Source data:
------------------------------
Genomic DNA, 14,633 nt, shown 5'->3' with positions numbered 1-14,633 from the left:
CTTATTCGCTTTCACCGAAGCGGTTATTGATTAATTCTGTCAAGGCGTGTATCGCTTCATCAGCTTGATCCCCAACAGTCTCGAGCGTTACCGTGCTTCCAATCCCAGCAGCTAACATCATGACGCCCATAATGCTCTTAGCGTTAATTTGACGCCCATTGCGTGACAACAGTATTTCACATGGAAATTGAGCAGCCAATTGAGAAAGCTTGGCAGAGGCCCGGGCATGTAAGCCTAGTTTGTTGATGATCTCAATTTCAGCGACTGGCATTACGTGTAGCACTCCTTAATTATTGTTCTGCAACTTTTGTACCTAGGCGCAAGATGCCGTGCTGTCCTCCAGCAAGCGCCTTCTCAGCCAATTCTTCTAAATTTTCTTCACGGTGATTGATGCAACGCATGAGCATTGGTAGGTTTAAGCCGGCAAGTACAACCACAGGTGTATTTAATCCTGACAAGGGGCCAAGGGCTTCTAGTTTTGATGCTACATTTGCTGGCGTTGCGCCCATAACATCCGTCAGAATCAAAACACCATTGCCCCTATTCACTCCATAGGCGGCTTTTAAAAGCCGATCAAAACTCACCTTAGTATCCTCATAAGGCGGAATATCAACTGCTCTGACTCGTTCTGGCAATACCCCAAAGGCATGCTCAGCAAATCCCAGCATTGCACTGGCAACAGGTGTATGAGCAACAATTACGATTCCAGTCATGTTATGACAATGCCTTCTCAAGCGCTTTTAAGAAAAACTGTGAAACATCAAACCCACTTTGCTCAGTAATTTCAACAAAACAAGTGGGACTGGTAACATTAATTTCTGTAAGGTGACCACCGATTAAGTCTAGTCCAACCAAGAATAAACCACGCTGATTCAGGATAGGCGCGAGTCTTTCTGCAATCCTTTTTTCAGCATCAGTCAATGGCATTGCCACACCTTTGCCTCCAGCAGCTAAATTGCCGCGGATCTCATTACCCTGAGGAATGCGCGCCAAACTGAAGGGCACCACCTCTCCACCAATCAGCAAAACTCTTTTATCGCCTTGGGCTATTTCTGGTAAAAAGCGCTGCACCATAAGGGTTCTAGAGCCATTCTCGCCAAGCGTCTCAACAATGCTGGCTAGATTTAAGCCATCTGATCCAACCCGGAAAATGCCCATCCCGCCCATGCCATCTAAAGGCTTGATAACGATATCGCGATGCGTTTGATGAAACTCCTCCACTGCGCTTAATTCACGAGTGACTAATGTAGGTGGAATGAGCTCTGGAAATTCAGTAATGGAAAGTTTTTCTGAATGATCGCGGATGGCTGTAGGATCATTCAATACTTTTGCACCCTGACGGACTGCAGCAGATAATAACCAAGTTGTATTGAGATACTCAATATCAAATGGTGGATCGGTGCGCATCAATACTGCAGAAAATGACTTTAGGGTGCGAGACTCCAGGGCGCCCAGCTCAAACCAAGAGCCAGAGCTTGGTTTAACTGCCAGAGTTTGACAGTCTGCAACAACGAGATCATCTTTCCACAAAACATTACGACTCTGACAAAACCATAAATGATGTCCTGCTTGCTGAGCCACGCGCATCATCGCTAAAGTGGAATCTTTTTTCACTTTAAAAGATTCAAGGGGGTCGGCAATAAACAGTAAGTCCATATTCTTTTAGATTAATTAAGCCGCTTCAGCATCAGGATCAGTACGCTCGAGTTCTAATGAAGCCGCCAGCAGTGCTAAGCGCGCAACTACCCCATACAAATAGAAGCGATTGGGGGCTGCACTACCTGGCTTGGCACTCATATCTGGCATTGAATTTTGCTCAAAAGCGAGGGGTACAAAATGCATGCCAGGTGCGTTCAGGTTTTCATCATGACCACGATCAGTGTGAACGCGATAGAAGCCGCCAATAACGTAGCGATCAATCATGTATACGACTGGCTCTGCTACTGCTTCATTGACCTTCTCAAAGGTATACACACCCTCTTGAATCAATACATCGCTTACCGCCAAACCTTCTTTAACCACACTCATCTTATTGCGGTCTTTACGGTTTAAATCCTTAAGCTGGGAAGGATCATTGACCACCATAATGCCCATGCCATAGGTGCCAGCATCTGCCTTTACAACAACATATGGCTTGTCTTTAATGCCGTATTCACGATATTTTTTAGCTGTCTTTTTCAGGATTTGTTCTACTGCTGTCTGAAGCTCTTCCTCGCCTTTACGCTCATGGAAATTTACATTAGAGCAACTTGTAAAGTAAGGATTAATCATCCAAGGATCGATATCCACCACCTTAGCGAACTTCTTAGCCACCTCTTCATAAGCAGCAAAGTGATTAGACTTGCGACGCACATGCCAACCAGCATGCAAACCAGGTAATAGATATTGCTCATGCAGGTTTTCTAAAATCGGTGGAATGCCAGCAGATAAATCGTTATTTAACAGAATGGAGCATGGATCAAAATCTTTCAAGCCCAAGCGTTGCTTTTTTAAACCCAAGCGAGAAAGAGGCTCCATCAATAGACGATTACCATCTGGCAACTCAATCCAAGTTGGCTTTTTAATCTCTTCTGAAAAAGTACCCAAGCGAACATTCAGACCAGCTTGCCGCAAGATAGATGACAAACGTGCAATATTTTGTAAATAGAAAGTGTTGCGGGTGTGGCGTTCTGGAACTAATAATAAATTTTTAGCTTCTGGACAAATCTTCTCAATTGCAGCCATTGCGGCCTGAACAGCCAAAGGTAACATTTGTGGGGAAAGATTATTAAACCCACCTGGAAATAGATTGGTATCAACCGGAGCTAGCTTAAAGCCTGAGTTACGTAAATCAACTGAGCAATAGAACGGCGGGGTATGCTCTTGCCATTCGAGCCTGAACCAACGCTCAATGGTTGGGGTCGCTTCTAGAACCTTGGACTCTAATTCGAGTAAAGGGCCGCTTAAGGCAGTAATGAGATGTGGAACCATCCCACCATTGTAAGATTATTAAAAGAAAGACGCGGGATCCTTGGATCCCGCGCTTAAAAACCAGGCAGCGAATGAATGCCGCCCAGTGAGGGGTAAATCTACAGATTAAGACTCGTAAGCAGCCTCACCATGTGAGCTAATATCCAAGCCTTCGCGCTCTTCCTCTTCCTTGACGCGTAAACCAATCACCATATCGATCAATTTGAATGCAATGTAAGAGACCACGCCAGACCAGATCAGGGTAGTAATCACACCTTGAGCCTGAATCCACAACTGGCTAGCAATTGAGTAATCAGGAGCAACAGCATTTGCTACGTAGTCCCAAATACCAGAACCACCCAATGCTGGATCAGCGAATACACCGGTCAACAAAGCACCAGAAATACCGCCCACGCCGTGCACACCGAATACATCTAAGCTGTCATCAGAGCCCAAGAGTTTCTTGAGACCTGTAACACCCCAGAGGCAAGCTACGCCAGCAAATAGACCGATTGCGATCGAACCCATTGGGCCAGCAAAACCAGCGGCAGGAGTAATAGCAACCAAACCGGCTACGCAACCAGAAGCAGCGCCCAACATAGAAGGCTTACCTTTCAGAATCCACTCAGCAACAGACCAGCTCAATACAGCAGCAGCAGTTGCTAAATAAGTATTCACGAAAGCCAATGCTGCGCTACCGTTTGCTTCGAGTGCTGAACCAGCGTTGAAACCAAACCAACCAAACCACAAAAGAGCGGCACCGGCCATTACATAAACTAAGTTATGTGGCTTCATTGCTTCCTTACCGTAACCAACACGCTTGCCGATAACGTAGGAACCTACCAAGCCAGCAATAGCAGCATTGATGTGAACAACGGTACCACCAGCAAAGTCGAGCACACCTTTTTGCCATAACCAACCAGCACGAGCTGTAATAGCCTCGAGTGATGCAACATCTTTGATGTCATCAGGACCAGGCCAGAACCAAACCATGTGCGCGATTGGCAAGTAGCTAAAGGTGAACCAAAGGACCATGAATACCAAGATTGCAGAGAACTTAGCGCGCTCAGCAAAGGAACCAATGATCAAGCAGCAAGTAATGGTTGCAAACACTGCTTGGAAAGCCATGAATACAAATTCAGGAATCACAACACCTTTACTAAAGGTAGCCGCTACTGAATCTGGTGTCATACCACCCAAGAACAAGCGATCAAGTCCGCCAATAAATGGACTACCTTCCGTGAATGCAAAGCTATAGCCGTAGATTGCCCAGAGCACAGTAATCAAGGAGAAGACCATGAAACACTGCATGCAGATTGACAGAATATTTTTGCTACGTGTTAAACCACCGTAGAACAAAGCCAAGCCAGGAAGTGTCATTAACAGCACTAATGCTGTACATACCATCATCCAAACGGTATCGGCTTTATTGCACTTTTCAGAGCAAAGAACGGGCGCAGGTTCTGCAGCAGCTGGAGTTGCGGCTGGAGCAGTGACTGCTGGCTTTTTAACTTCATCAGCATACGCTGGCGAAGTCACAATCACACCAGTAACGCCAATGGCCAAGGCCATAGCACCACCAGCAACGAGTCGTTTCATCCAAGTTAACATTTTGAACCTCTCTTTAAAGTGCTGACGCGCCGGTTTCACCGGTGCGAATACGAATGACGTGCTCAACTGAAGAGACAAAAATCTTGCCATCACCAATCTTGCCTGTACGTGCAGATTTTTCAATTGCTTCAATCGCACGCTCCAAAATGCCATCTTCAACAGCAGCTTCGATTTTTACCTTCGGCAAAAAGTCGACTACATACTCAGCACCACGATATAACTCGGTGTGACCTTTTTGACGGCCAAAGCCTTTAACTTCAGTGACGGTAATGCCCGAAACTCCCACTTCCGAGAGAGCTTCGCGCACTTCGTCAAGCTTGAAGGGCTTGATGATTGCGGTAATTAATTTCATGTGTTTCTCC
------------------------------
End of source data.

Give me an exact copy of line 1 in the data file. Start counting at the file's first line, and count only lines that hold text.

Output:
Genomic DNA, 14,633 nt, shown 5'->3' with positions numbered 1-14,633 from the left: